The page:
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  • DAVID MITLYNG

Weekly Takeaways-November 21, 2022

Theme of the Week

A Sputnik Moment The new space race is underway, and in many respects China has taken a lead. China is the clear leader in quantum satellites as shown in this list compiled by Russ Fein. They performed ground-breaking quantum experiments on their 2016 Micius satellite, and recently launched their third quantum satellite with more on the way. While the US has one quantum payload in orbit, it does not have a quantum link with the ground. This is well behind quantum satellites already underway in China, Europe, Singapore, Canada, and UK. At least the US is the leader in position, navigation and timing (PNT) satellites - for now. While GPS has been the PNT standard for nearly five decades, China is catching up fast.

Their BeiDou constellation of “24 MEO satellites, three Geostationary Earth Orbit (GEO) satellites, and three Inclined Geosynchronous Orbit (IGSO) satellites" may offer “global decimeter-level positioning and navigation” and “underwater, indoor and deep space coverage.” This is better than GPS, which is accurate to 2 meters (20 decimeters) in open sky conditions. But clearly the US has a plan to keep up - right? Last Week's Theme: A Modern Horror Story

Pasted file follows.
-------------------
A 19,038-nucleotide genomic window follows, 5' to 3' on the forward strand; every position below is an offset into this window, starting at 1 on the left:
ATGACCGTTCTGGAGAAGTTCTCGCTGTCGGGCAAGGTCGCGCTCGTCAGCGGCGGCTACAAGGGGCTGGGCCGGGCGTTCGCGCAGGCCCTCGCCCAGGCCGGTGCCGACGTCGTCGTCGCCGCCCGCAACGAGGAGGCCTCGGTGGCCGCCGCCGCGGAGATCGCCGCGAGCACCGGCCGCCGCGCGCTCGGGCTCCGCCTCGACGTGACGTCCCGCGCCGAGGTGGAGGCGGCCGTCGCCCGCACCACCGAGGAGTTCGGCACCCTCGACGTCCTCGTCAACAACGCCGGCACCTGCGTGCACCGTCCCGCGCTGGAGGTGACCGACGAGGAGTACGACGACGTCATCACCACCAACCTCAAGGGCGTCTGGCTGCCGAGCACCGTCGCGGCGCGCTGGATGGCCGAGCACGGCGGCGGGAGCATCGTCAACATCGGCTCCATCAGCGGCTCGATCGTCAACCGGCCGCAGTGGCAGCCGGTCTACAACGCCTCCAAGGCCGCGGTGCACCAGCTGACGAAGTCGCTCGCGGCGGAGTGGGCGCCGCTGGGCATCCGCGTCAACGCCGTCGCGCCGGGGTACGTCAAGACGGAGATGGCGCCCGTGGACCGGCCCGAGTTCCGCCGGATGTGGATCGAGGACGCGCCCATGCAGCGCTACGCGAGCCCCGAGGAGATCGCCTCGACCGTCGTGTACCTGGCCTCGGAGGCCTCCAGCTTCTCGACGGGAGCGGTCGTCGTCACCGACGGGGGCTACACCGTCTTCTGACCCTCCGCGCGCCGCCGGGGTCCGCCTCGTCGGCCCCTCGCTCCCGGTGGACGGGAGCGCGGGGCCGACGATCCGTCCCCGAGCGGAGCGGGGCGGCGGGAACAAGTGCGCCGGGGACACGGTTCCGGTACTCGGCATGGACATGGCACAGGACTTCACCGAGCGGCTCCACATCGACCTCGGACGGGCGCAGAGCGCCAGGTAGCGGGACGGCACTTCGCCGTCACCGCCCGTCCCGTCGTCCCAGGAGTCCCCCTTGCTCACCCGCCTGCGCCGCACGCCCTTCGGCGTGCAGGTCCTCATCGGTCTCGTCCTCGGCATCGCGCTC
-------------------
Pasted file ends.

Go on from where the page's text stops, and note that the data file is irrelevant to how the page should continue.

Achievements


Industry News


Conferences

The More You Know...

Goodbye leap second!

The world’s timekeepers voted recently to stop using leap seconds, an artifice to help keep official time in line with the rotation of the Earth.

If the Earth maintained a rotation rate of 86,400 seconds per day this wouldn’t be necessary.

But the Earth has a habit of slowing down, or, lately, speeding up.

Network operators have longed argued that we should scrap the leap second.

Even a discontinuity as small as one second can wreak havoc with their networks:

“The leap second change triggered a massive Reddit outage in 2012, as well as related problems at Mozilla, LinkedIn, Yelp and airline booking service Amadeus. In 2017, a leap second glitch at network infrastructure company Cloudflare knocked a fraction of customers' servers offline.”

Fortunately, the main source of network timing comes from GPS, which doesn't use leap seconds.

Because of this GPS time has diverged by 18 seconds from Coordinated Universal Time (UTC).

But at least that gap won't change going forward.

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